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Which Brand?

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One of the hardest questions to answer is which brand should you choose.

There are hundreds of brands on the market, each catering for a specific need and price bracket. Unfortunately there are not a great many resources providing feedback regarding tried and tested equipment. Every equipment producer will always promote their product with a bias towards making a sale (which is only natural), however your aim is to purchase equipment which fits your requirements exactly. I would recommend watching a few similar performers at different sized venues and listening to the quality of sound.

Don't be afraid to approach the artistes with a few questions, as many people are only too willing to provide honest feedback on equipment they are currently using, and equipment they have previously purchased, but now avoid. These are the best people to provide advice as they are not trying to sell the equipment, and have also had the opportunity to put the equipment through it's paces.

Some typical well-established brands are:

Mackie, EV (Electro-Voice), RCF (purchased by Mackie in the mid-90's), Crown, Nexo, Dynacord, QSC, Crest, Roland, JBL, Boss, Alesis, Tascam (Teac Professional Division), Studiomaster, Peavey, Sennheiser, Shure, Lexicon, Soundtech, Beyerdynamic, Chevin, Cerwin-Vega, AKG, Audio-Technica, Soundcraft, Yamaha, Beyerdynamic, Bose, DAS, Allen & Heath and Marshall.

Although there are hundreds of brands to choose from, it is important to remember that although a product may carry a brand name, there are always low-budget pieces of equipment produced by these companies, which may not perform as good as the mid to higher range of equipment, but may be an ideal starting point depending on your available budget.

Big Is Not Always Better:

Big speakers don't necessarily play louder or sound 'bigger' than small ones, nor do they necessarily have better quality bass. Your system can be split approximately into two halves (50% of quality comes from the speakers, the other 50% comes from the amplifier/mixer/microphone and effects). One doesn't perform to it's potential without the other. All speakers require a compatible amplifier. If the amplifier cannot produce enough power to drive the speakers correctly, the speakers are unlikely to sound as good as intended.  An amplifier that outputs too much power for the speakers is likely to introduce distortion to the sound.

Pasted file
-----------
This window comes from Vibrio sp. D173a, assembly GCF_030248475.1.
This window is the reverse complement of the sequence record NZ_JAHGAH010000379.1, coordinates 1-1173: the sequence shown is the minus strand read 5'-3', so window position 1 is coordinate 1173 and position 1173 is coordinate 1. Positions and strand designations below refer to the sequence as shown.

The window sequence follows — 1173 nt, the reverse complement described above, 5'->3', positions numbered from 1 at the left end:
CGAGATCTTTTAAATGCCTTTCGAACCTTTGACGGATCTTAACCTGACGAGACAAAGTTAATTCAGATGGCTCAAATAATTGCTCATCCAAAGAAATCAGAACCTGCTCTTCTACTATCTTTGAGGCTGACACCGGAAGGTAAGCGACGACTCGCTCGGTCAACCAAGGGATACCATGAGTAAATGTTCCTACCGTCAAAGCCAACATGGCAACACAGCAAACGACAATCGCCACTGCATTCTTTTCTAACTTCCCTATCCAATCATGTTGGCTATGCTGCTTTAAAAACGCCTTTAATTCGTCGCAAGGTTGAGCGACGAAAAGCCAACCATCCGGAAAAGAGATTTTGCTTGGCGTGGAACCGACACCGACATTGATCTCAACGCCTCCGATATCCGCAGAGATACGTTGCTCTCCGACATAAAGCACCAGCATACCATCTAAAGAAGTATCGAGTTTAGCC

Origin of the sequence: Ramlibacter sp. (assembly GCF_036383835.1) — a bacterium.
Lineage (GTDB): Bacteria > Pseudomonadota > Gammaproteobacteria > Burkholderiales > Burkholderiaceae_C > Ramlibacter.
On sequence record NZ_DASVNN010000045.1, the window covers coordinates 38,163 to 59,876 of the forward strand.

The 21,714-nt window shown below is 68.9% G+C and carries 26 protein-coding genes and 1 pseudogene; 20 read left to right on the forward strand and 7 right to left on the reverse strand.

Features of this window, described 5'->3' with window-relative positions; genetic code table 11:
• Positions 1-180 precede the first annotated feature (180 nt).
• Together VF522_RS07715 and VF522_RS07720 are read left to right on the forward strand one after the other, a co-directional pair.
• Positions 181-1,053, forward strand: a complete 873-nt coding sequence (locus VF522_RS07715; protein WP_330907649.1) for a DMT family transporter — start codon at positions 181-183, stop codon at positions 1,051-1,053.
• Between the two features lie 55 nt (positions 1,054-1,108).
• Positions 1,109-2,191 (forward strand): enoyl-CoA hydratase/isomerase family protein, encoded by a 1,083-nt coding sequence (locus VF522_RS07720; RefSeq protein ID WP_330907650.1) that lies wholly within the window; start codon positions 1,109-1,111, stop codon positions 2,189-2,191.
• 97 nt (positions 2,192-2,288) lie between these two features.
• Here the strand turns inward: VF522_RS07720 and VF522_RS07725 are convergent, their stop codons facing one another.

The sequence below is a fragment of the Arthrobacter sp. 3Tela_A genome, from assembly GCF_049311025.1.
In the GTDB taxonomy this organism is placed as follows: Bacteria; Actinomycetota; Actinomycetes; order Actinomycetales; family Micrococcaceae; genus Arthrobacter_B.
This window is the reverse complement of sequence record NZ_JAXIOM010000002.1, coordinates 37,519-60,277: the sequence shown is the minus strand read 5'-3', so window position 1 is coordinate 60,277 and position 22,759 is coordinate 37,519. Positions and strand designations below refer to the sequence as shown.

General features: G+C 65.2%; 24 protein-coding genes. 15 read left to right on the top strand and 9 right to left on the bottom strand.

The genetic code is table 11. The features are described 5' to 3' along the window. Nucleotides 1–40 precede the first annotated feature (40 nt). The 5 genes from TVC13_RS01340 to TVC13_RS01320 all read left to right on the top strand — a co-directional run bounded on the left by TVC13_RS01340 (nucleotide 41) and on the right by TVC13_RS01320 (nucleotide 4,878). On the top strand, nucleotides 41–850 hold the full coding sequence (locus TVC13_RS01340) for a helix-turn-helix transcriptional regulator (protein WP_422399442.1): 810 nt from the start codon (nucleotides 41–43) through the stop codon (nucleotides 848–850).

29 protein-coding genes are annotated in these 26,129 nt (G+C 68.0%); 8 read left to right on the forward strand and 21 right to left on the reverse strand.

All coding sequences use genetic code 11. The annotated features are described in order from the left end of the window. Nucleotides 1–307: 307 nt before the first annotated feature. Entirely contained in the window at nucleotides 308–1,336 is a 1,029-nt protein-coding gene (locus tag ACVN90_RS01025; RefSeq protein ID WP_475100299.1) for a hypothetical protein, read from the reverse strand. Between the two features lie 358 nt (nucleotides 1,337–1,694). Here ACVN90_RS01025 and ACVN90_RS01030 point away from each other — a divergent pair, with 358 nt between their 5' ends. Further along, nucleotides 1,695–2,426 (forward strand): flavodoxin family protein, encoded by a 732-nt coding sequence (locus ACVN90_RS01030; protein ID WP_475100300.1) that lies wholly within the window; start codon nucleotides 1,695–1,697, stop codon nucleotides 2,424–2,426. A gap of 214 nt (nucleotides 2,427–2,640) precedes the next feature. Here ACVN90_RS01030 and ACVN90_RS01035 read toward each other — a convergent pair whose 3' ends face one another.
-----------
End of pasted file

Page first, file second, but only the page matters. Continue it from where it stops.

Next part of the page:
The general rule of thumb is to think about the size of venues where your equipment will be used, decide on your budget and then purchase compatible speakers and amplifiers. Although many manufacturers produce matching speaker/amplifier packages, you can mix and match with different brands as long as the outputs of the equipment are compatible.

Product Worth A Mention:

Although we appreciate that artists will always have a preference, every once in a while a product is produced which stands the test of time regarding performance and durability. One of the products we feel we must give a mention to is the Shure SM58 microphone. Still used by seasoned pro's today, if you want a durable first microphone at a price that will not break the bank, you can't go far wrong using one of these. Over a number of years the SM58 became the vocal industry standard for consistent performance and durability that very few other microphones have been able to emulate. Please purchase from an equipment retailer, as there have been many inferior quality counterfeits manufactured which do look quite convincing.


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